“This is a “let’s do it” guide to action, an accessible and well-illustrated collection of strategies ideal for artists (and non-artists alike) who are willing to put themselves out there for the common good.”Ken Krafchek, Graduate Director, MFA in Community Arts, Maryland Institute College of Art
“I ain’t a Communist necessarily, but I been in the red all my life.”Woody Guthrie
Today’s class consciousness falls increasingly along debtor-creditor lines rather than worker-capitalist lines.
Many activist communiqués employ the classical language of class struggle. This language not only often fails to engage, it may even alienate people who might otherwise be sympathetic. The majority of people in the global north do not identify as workers, and thus any appeal addressed to workers is unlikely to achieve results in these societies. As the industrial base of the economy has moved east and south, the language of class politics in the global north has gotten much murkier and more complicated. I propose that debt-centered organizing offers the potential to reinvigorate radical struggle in the twenty-first century.
The language of the labor movement emerged in an era when the power loom was the driving force of industry, nobility controlled the land and the state, and being a worker in early industry was torturous and inhumane. Most working people were direct producers. Today, most people in developed nations are non-direct producers, working in customer service, finance, and other administrative or technical fields. They are, therefore, no longer direct witnesses to the fruits of their labor being stolen from them and hoarded by capitalists, but rather are divided and subdivided in increasingly insidious ways.
People today don’t conceive of the “product of their labor” as the actual goods sold by their employers; in their minds, the product of their labor is their paycheck. That is what they produce, that is what is taken from their hands, not by their boss, but by their bills, their debts, their taxes. This is one reason the right has been so successful at channelling populist rage away from big business and toward big government.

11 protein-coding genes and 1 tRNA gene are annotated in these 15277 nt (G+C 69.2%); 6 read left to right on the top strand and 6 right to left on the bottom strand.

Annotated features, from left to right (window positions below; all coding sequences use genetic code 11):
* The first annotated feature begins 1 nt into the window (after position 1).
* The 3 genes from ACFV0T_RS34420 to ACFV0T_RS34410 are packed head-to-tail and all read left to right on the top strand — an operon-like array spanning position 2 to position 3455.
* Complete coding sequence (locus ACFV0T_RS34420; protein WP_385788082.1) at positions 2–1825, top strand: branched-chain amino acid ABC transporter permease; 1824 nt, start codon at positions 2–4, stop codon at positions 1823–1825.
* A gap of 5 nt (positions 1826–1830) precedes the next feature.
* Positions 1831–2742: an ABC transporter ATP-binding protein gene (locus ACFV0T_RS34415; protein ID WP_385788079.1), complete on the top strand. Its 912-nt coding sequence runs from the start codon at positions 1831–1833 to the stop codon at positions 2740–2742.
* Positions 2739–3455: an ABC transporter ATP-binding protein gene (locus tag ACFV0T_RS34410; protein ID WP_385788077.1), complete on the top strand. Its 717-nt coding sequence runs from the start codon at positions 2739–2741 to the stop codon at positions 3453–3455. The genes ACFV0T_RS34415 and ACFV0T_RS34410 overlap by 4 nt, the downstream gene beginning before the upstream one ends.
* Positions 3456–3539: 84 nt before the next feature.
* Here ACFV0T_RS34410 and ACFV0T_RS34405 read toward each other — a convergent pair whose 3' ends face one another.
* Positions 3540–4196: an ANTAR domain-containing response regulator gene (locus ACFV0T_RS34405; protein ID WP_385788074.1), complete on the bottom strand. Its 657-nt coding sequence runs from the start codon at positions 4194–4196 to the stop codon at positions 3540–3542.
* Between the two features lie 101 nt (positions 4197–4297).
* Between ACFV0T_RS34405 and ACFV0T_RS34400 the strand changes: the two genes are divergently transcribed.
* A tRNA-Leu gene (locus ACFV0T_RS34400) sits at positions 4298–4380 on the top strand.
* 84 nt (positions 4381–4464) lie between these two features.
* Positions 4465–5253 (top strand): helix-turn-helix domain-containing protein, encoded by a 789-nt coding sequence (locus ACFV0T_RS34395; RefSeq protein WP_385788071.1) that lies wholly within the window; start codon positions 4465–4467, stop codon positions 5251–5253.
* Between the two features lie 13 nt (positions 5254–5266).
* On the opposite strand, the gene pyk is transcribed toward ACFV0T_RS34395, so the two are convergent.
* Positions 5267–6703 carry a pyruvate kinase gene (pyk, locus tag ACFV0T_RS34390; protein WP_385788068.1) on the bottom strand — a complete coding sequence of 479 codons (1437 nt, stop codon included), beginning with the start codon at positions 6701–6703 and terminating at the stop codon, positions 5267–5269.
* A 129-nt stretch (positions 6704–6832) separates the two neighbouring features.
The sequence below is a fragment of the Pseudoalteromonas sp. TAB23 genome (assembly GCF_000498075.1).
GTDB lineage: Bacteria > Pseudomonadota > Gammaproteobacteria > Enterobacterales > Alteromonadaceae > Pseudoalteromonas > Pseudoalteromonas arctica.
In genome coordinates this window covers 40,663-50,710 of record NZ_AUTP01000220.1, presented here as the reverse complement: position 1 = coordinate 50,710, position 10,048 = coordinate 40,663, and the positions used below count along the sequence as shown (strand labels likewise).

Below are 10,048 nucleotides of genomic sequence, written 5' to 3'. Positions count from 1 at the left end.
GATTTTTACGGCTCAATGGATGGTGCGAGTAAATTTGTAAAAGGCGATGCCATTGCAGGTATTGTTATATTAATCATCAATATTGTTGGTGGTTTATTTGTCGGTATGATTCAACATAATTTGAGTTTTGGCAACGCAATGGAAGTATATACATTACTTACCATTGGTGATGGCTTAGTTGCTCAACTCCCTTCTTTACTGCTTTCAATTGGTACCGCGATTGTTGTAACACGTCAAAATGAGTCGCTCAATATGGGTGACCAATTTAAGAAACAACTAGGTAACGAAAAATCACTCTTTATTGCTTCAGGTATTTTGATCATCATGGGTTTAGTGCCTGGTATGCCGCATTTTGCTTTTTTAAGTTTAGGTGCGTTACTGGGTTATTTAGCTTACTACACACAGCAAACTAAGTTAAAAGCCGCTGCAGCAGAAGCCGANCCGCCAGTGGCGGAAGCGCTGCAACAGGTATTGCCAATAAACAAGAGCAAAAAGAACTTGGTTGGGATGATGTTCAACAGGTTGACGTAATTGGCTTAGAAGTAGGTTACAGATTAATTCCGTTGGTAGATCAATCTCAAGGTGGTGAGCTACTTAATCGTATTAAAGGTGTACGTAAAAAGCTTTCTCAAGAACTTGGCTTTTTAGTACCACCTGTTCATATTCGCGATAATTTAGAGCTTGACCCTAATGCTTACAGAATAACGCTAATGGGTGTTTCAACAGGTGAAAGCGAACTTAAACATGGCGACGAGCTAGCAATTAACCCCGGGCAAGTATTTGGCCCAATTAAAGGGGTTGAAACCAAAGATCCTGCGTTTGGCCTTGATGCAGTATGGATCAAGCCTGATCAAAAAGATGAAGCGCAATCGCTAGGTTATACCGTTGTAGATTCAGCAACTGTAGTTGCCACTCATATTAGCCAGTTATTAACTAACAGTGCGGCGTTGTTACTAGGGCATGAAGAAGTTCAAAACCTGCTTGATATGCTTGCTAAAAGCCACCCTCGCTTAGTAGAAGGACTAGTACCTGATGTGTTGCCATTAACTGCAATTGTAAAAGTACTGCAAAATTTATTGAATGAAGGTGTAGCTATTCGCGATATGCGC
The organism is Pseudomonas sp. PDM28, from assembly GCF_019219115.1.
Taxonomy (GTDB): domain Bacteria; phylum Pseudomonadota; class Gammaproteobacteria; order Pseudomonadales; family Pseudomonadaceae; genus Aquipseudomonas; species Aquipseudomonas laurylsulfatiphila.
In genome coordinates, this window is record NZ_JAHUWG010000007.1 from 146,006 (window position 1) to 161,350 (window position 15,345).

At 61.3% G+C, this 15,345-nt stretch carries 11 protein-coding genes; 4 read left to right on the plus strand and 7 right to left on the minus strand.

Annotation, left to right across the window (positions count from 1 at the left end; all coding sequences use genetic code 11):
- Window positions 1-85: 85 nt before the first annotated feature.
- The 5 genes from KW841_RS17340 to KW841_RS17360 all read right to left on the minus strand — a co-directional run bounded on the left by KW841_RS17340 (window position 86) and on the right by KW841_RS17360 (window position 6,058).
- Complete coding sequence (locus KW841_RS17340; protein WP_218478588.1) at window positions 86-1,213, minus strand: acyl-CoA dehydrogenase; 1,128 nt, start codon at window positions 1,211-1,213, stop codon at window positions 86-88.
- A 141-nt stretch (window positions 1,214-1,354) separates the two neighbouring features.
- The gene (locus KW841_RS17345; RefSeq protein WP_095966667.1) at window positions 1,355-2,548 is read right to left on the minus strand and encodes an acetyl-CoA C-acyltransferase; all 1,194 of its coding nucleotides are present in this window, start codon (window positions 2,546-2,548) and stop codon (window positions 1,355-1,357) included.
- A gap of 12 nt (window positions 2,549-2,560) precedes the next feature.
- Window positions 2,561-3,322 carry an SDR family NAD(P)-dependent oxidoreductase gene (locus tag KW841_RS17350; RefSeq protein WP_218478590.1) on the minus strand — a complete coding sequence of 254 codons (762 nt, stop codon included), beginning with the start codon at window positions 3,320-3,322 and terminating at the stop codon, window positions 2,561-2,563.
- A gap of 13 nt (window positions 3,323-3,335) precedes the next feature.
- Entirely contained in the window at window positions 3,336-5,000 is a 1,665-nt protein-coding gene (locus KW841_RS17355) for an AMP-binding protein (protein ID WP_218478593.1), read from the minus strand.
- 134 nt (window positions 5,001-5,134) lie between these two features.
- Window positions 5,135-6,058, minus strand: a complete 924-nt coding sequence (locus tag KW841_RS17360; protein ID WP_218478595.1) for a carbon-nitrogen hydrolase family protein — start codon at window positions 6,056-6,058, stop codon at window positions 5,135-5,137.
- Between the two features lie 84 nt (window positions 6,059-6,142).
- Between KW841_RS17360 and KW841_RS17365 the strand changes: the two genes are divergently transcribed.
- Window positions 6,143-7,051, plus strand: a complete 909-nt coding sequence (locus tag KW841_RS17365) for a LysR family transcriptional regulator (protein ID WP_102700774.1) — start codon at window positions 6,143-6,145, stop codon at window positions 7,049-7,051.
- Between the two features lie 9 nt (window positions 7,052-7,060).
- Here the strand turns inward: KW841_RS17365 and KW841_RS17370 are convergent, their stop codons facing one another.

Two decades of easy credit and bubble economics have left most people deeply in debt, often as a result of having to pay for essentials like education, childcare, housing and health care. This is a real opportunity for activists to make the case that capitalism simply can’t provide essential goods fairly and efficiently, that their debts are unjust and were forced on to them. People are broke because the system is broken. We have no moral obligation to keep paying into a system that is not working.
The labor movement transformed the working conditions in developed nations and built the welfare state, and did so by championing the demands of the organized working class. Today, we have a debtors’ consciousness, united by financial stress and economic precarity, with debt its measure.
Realizing our collective power to withdraw our willingness to pay debts see TACTIC: Debt strike is potentially as system-shaking today as the power of the industrial working class to withdraw its labor power a century ago. Debt is a uniting condition that can mobilize the masses to fight for change.
The debtors of the world have nothing to lose but their chains. Debtors of the world, unite!